Dependent origination

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Dependent Origination (Sanskrit pratītyasamutpāda) is a fundamental teaching of Buddhism.

It has multiple meanings as translated from the Sanskrit. One common interpretation is interdependence which suggests that phenomena (including persons and all living beings) are understood not as discretely existent entities or separate entities. Instead they are coming together of interdependent conditions.[1]

Another aspect of "dependent origination" is that all phenomena, outer and inner, do not appear without any causes. Nor are they caused by a causeless and permanent creator such as the self, time or God. In fact, they arise through the coming together of their own particular causes and conditions.

  • All outer phenomena arise through dependent origination, in the manner of a seed developing into a sprout, for example.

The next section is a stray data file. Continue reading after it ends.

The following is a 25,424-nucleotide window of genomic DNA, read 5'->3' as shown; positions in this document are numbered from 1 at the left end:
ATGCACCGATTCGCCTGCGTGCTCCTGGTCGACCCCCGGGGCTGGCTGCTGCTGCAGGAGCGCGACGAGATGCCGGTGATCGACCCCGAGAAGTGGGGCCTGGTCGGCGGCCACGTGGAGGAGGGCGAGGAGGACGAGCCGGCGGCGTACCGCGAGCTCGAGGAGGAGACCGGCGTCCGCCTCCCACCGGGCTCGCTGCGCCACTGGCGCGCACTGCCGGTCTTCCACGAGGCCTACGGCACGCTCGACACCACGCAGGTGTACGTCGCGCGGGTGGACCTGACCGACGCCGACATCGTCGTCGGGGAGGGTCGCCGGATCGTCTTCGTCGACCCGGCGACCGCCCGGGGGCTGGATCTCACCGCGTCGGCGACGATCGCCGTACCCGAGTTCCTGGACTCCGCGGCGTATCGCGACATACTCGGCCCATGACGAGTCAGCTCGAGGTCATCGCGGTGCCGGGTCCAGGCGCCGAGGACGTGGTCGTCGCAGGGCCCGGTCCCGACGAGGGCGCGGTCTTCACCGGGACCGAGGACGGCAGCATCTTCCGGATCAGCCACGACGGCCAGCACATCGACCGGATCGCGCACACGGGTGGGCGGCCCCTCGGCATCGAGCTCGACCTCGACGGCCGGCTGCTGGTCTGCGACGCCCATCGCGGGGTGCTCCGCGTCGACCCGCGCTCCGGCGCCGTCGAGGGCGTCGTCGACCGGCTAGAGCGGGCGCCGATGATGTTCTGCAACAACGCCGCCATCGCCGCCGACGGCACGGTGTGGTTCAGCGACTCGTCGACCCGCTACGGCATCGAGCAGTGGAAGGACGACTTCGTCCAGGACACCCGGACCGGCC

• And all inner phenomena such as the aggregates arise through dependent origination in the manner of the twelve links.

Other Translations from Sanskrit to English

Dependent origination is one popular translation. There are however many others such as dependent co-arising, interdependent origination, "occurring in dependent connection"; dependent arising, relationistic origination, relativity;

The Six Related Conditions of Dependent Origination

The six related conditions are the five elements plus time:

  1. Earth element which supports
  2. Water which binds
  3. Fire which ripens
  4. Wind or Air which expands
  5. Space which accommodates
  6. Time which gradually changes

These six act as cooperating conditions and assist in the growth from seed to flower of the effects of karma.[2]

See also

Further reading

  • Mipham Rinpoche, Gateway to Knowledge, vol. I, Rangjung Yeshe Publications, 1997
  • The Dalai Lama, The Meaning of Life, Boston: Wisdom Publications, 2000 (Revised edition)


  1. Rangjung Yeshe on Dependent Origination
  2. Rigpa Shedra on Dependent Origination Accessed January 3, 2014